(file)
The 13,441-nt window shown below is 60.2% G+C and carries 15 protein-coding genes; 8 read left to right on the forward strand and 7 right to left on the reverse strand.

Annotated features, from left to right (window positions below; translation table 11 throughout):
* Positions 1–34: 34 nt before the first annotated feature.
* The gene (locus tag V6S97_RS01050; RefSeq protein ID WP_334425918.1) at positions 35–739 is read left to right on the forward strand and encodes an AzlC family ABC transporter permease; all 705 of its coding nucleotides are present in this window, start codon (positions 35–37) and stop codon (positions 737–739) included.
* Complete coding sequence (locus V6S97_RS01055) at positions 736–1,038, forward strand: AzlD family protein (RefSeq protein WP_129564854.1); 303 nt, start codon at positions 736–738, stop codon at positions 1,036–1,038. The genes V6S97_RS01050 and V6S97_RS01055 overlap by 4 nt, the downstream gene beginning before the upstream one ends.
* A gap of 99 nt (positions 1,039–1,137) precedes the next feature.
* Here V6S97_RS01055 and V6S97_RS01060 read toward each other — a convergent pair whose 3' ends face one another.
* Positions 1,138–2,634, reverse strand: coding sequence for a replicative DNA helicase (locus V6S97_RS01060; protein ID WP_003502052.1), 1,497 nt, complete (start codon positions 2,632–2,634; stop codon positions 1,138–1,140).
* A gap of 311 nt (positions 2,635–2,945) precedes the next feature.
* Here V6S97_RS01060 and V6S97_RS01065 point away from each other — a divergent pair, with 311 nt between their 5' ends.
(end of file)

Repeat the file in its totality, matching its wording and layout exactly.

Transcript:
The 13,441-nt window shown below is 60.2% G+C and carries 15 protein-coding genes; 8 read left to right on the forward strand and 7 right to left on the reverse strand.

Annotated features, from left to right (window positions below; translation table 11 throughout):
* Positions 1–34: 34 nt before the first annotated feature.
* The gene (locus tag V6S97_RS01050; RefSeq protein ID WP_334425918.1) at positions 35–739 is read left to right on the forward strand and encodes an AzlC family ABC transporter permease; all 705 of its coding nucleotides are present in this window, start codon (positions 35–37) and stop codon (positions 737–739) included.
* Complete coding sequence (locus V6S97_RS01055) at positions 736–1,038, forward strand: AzlD family protein (RefSeq protein WP_129564854.1); 303 nt, start codon at positions 736–738, stop codon at positions 1,036–1,038. The genes V6S97_RS01050 and V6S97_RS01055 overlap by 4 nt, the downstream gene beginning before the upstream one ends.
* A gap of 99 nt (positions 1,039–1,137) precedes the next feature.
* Here V6S97_RS01055 and V6S97_RS01060 read toward each other — a convergent pair whose 3' ends face one another.
* Positions 1,138–2,634, reverse strand: coding sequence for a replicative DNA helicase (locus V6S97_RS01060; protein ID WP_003502052.1), 1,497 nt, complete (start codon positions 2,632–2,634; stop codon positions 1,138–1,140).
* A gap of 311 nt (positions 2,635–2,945) precedes the next feature.
* Here V6S97_RS01060 and V6S97_RS01065 point away from each other — a divergent pair, with 311 nt between their 5' ends.